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Look into the new ELA test’s prepping mode

english beat - ela test
The English Language Arts standardized state tests in New York has changed significantly such as remaining the standards as Common Core Learning Standard (CCLS). A remarkable change that occurred this year as an unlimited amount of time for the test. Photo attributed to nysed.org.

by Kay Kim, junior editor in chief

Over the past years, the English Language Arts standardized state tests in New York have changed significantly. The ELA test already took change in 2013 when it aligned to the Common Core Learning Standard (CCLS).

The biggest change that took place this year was that students were not given time limits to complete their exams. They had from the start of the day until the end of the day to answer all the questions and review their answers.

“Shock. This [no time limit] was something I’ve never experienced. I was happy that this would alleviate any added pressure for my students, but I also wondered if this would prepare them for other tests in the future,” seventh grade English teacher Mrs. Devine said.

Another change was the option for student to opt out of the test.

To accommodate the newly formatted test, that took place from Tuesday, April 5th to Thursday, April 7th, middle school teachers prepared their students in various ways.

 

Sixth Grade

Sixth grade English teacher, Mrs. Bernhardt, incorporated passages from previous tests into her lesson plans. She wanted to expose her students to different genres, reading levels, and varied lengths of texts that may be presented in the exam.

Mrs. Bernhardt also focused on analyzing and identifying the type of question topics and prompts. Her students also studied high-frequency vocabulary.

She was able to balance her students’ enthusiasm of learning by creating engaging and informative classes along with solving test packets.

“Making the lessons engaging and meaningful are at times challenging. There needs to be a certain balance. You want students to be prepared and confident. However, if you use too many test packets and discuss the test too often, they start to reach an oversaturation point,” sixth grade English teacher Mrs. Bernhardt said.

A student explains his experience with the test.

“In my opinion, it [the test] felt a lot easier than what it used to be. The questions felt different. They were easier than last year. She [Ms. Bernhardt] taught us how to create essays very well. She also taught us IRAFT*,” sixth grade student Nicholas Martinez said.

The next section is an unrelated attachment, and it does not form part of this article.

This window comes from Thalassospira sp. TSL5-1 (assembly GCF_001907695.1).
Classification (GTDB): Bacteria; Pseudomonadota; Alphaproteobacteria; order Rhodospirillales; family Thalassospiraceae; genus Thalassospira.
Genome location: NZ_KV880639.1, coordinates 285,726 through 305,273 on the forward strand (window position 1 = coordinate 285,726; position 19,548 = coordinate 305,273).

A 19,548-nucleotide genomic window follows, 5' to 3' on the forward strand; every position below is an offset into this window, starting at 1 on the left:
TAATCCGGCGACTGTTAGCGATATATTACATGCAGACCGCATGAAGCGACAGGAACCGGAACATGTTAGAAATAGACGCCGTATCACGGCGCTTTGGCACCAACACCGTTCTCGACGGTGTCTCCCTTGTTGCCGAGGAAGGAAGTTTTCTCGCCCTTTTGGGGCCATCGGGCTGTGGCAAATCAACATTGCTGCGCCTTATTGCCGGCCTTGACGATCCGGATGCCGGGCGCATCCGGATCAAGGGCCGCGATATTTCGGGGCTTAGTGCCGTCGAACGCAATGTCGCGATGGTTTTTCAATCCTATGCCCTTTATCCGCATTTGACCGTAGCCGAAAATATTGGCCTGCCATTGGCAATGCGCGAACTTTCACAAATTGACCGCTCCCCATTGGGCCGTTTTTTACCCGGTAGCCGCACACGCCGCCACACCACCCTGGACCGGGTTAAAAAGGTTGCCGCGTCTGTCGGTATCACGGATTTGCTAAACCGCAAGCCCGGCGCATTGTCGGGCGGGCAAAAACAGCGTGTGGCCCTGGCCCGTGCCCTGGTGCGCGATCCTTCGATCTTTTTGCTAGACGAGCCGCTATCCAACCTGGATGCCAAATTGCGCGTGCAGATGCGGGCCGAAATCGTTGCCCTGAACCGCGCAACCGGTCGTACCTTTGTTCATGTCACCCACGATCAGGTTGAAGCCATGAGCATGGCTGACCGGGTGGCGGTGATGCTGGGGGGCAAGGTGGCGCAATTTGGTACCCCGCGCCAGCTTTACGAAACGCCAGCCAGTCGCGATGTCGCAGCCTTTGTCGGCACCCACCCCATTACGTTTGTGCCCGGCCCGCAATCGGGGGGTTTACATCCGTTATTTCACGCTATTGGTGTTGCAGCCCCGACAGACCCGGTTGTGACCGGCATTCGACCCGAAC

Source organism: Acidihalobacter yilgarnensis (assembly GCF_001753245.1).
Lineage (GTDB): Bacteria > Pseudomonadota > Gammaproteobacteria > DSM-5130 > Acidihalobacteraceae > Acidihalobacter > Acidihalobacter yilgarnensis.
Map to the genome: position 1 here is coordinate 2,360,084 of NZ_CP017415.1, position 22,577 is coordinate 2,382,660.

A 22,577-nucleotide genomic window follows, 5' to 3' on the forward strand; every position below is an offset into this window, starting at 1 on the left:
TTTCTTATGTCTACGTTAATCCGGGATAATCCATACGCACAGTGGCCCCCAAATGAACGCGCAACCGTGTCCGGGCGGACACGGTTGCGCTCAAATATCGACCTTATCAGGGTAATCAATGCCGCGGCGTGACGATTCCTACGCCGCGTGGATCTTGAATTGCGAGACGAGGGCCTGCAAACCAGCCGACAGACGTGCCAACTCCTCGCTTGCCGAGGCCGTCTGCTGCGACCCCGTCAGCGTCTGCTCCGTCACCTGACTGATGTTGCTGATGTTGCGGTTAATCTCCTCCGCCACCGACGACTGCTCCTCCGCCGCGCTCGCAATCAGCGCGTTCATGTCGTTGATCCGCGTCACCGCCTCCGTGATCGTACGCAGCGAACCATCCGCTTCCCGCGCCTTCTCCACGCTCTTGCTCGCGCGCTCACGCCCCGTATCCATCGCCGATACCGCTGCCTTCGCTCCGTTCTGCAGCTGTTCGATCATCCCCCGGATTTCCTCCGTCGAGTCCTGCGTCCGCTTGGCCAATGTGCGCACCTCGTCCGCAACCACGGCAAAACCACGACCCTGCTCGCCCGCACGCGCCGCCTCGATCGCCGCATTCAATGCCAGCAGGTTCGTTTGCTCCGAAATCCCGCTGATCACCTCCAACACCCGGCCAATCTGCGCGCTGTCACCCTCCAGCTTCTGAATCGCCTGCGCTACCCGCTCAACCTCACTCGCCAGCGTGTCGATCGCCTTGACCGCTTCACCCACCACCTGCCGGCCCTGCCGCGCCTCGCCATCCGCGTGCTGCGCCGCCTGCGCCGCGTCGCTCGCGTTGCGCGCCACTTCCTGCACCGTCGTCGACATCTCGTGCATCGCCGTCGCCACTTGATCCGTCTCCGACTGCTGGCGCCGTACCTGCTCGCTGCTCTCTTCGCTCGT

Seventh Grade

Seventh grade students prepared for the exam by reading and writing a wide range of texts and prompts to meet the standards that were provided by the Writing and Language strands of the CCLS. Reading passages included the required texts provided by the Engage New York curriculum, as well as other articles, poems, and argument pieces.

As students read the texts, they were encouraged to “close read”. Close reading is a technique in which students are instructed to annotate passages. Annotating would help students understand why they are reading and what they are going to do with the newly attained information.

“The core idea is that annotation should help the reader during and after the reading,” Mrs. Devine said.

Students found annotation to be an effective test-taking strategy.

“There were a lot of inferencing questions and you had to really dig into the passage. Annotating helped because you don’t have to read the passage again. You only get the important points,” seventh grade student Nicole Kim said.

 

Eighth Grade

Students in the eighth grade started their test prep earlier in the school year. Every Friday, Ms. Kiousenterlis spent class times by reviewing for the test.

“Throughout the course of the year, I have always dedicated Friday class sessions to review, I called it ‘Flashback Fridays’. On Fridays we discussed literary terms and other key concepts. I also developed game-board activities where the students looked closely at student responses from previous years, and had to determine what score they received,” eighth grade English teacher Ms. Kiousenterlis said.

Assessing student responses assisted the students to familiarize themselves with the expectations of short responses and extended responses.

To meet the standards of the test, Ms. Kiousenterlis focused on several major topics. They included identifying theme and central idea, using context clues to determine word meaning, effectively citing evidence, and making meaningful annotations.

A student explains her experience in Ms. Kiousenterlis’s class.

“We reviewed each topic – summary, theme, etc… She told us to annotate the text. She also taught us how to write – restate, answer the question, use two quotes, and tie it up. IRAFT – that’s the best way for me,” eighth grade student Liana Mamone said.

Overall, teachers advised students all year long to familiarize them with the expectations of the test. Lessons were planned accordingly to the common core system and the changes that took place.

“I am hoping that we will see improvement in student scores. The transition to have unlimited time went smoothly and I would like to see the same thing in place next year,” Ms. Kiousenterlis said.
*IRAFT is short for Indent, Restate, Answer, For example…, Tie it up. It is a technique that gives a general outline for how students should answer short response questions.

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